Do not heat breast milk in a microwave or put it in a saucepan of boiling water on the stove. Once breast milk has been defrosted, it may be used immediately, left at room temperature for up to four hours, or refrigerated for up to 24 hours.
These recommendations apply to older children and newborns who have reached full term. Talk to your doctor about collecting, storing, and using your breast milk if you have a preterm infant or a kid with immune system issues.
Refrigerator Breast Milk Defrosting
It's important to prepare ahead of time since thawing breast milk in the fridge might take up to 12 hours. When using frozen breast milk, it's recommended to defrost and store enough for the following day in the refrigerator each night. Breast milk may be defrosted in the fridge in two ways:2
- Take out of the freezer the container in which the frozen breast has been stored.
- Put it in the fridge right away.
- Hold off on drinking it until the frozen milk melts back into a liquid.
- You should consume the milk within 24 hours of it thawing.
- Breast milk that has been thawed for more than 24 hours should be discarded rather than refrozen.
Thawing Breast Milk in a Bowl of Warm Water
A basin of warm (not hot) water may be used to swiftly defrost breast milk from the freezer. If you keep an eye on the water and replace it as soon as it cools down, this process may be completed in about 20 minutes. I'll show you how:
- Prepare some hot water in a pan or basin.
- Submerge the frozen breast milk carton in the tub. It's important to avoid getting breast milk contaminated by keeping the water level in the bottle below the top.
- Drain the water and replenish it with hot water as it cools.
- If the breast milk is still frozen, repeat the process until it is no longer cold.
- You may refreeze the milk once it's been defrosted, or you can keep warming it up to feed your baby.
Thawing Breast Milk Under Running Water
Holding frozen breast milk under warm flowing water is the quickest method to thaw it. You may do the following steps:
- Put the bag or other container you'll be using under cold running water to start.
- Raise the temperature of the flowing water gradually; hot water is not needed.
- The milk will defrost if you keep the container submerged in hot water.
It's possible that thawed breast milk will have an unpleasant odor. It sometimes tastes soapy and metallic. This does not necessarily indicate that the milk has gone spoiled. An enzyme called lipase gives milk its distinctive sour flavor and aroma. During storage, the milk's lipids are broken down naturally by an enzyme called lipase. Still, it's OK to feed your infant the milk, even if he or she doesn't enjoy the flavor.
Warming Up Thawed Breast Milk
Breast milk that has been thawed in the fridge may be fed to a baby at room temperature or at body temperature. It's possible to warm breast milk in a few different ways: by placing the bottle in a basin of warm water, by holding it under hot running water, or by using a bottle warmer.
Breast milk should not be heated in the microwave or a saucepan of boiling water on the stove.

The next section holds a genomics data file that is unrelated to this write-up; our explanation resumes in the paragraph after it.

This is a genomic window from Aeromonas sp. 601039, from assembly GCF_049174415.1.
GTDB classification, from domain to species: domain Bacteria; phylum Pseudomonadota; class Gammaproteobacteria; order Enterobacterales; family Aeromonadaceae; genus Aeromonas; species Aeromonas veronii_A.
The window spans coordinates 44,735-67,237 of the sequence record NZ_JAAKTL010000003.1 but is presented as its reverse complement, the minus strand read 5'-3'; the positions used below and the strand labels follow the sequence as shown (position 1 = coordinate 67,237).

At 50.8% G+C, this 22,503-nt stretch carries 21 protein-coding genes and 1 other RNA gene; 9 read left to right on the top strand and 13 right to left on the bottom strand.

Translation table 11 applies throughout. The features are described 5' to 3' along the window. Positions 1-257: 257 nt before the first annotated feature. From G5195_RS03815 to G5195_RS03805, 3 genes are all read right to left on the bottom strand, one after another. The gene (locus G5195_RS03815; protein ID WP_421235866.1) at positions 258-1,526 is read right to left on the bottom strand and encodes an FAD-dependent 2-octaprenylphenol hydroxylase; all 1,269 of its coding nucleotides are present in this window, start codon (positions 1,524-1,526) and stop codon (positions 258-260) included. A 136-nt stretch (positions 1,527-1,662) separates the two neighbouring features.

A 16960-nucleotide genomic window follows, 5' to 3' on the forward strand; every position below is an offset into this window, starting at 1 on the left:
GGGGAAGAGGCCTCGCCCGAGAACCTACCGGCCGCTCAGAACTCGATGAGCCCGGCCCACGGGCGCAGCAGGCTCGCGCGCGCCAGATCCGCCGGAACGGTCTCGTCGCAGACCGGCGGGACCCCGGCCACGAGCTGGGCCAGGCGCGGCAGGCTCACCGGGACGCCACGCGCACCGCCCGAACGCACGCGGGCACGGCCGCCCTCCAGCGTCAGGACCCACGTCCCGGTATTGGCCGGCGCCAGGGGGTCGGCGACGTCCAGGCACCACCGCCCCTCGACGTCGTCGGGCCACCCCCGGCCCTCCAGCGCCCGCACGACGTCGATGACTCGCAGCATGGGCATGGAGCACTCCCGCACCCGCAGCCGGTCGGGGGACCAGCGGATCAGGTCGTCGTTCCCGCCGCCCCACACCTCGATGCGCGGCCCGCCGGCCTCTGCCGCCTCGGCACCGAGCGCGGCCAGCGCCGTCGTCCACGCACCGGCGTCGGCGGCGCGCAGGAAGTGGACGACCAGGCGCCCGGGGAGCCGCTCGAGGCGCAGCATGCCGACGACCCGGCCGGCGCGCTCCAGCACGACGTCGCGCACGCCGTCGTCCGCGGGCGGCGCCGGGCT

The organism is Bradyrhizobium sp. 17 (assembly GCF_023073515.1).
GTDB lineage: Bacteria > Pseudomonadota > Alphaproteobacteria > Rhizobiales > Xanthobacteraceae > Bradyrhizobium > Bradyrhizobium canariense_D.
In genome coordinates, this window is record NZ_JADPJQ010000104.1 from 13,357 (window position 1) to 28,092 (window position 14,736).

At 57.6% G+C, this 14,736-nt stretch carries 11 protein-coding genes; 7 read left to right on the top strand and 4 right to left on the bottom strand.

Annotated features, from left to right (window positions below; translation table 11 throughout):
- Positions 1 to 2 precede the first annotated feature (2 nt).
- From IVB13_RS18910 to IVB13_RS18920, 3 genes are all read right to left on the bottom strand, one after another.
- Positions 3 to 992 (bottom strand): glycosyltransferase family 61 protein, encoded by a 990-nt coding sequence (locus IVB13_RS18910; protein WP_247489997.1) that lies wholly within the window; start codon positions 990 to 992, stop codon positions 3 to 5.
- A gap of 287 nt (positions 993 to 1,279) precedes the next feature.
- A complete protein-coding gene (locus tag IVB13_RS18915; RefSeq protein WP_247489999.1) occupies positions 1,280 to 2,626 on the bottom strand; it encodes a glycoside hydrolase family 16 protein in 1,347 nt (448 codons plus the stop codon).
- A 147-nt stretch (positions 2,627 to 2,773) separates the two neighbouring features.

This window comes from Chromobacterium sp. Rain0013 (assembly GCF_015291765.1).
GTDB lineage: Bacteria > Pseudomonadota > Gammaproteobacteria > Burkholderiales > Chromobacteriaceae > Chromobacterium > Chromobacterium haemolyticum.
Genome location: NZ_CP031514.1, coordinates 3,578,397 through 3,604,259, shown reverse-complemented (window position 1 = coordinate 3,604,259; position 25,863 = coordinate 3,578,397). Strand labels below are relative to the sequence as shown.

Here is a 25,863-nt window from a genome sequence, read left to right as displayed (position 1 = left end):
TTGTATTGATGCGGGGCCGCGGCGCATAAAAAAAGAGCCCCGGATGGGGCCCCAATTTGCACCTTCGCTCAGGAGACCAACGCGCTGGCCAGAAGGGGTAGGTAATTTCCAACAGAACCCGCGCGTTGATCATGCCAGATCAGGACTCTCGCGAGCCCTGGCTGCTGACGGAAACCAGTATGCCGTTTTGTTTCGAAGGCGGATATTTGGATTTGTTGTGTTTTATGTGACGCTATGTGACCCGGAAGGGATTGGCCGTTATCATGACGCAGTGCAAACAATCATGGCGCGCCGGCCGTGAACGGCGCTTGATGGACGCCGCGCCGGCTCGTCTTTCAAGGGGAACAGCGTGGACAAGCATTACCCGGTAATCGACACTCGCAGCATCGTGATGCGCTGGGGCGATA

Properly warming breast milk prevents burns to the baby's lips and throat.
Once the milk is at a comfortable temperature, gently swirl the container to combine any layers that may have formed during storage. Before feeding it to your baby, make sure the milk is at a safe temperature. A few drops squirted onto the inside of your wrist will do the trick. The ideal temperature is lukewarm. Both heat and cold are unacceptable.
RELATED: How to warm breast milk
Possible Health Risks From Microwave and Stove Use
It is not recommended to use a microwave to defrost or heat frozen milk. Some of breast milk's beneficial characteristics may be destroyed by the microwave's high heat. Breast milk may have hot spots due to microwaves' inefficient heating. Your baby's lips and throat are especially vulnerable to these hotspots.
Similarly, warming breast milk over a stovetop is not advised. Overheating may occur if breast milk is heated in a saucepan of boiling water on the stove. Milk loses its nutritional value and becomes too hot for your baby if you cook it for too long.
Warming Breast Milk: Best Practices
If you know how to store and utilize breast milk properly, you can keep it from going bad or becoming a breeding ground for germs.
Some advice is as follows:
- Breast milk, after being warmed, may be given to the baby immediately or refrigerated for up to 24 hours.
- Breast milk should never be allowed to sit out at room temperature when still warm.
- Please do not put it back in the freezer.
- Breast milk in a bottle that your baby does not complete should be discarded.
FAQs How To Defrost Breast Milk
Q. How long does it take to defrost breast milk?
Around 12 hours - Breast milk can be defrosted in the fridge, normally in around 12 hours. Alternatively, hold the bottle or bag of frozen milk under warm running water (a maximum of 37 °C or 99 °F). Don't leave frozen breast milk to defrost at room temperature.
Q. Can you leave frozen breast milk out to thaw?
Don't Thaw at Room Temperature. As a living fluid, breast milk should never be thawed at room temperature.
Q. What might have caused the strange odor in my previously saved breast milk?
Breast milk stored in the refrigerator or freezer may take on a distinct aroma. Because an enzyme called lipase degrades lipids and releases fatty acids, this mechanism inhibits the development of pathogenic microorganisms.
Some mothers claim that their frozen breast milk smells like detergent or spoiled food. If you have stored it properly according to the instructions in this article, however, it should be OK to use.
Q. Why you should not shake breast milk?
Should I swirl or shake breast milk? Breast milk will separate because it is not homogenized, meaning the cream will rise to the top. Before feeding, gently swirl the container to mix the cream back through. Do not shake vigorously however as this breaks up the proteins which are so vital for the baby's gut lining.
Q. How do you defrost frozen milk quickly?
To speed up the process of defrosting milk, you can immerse the container of milk in cold water (such as in the sink), replacing the cold water regularly as it warms up. It is not advisable to thaw milk at room temperature as it affects its quality and increases the risk of harmful bacteria growth.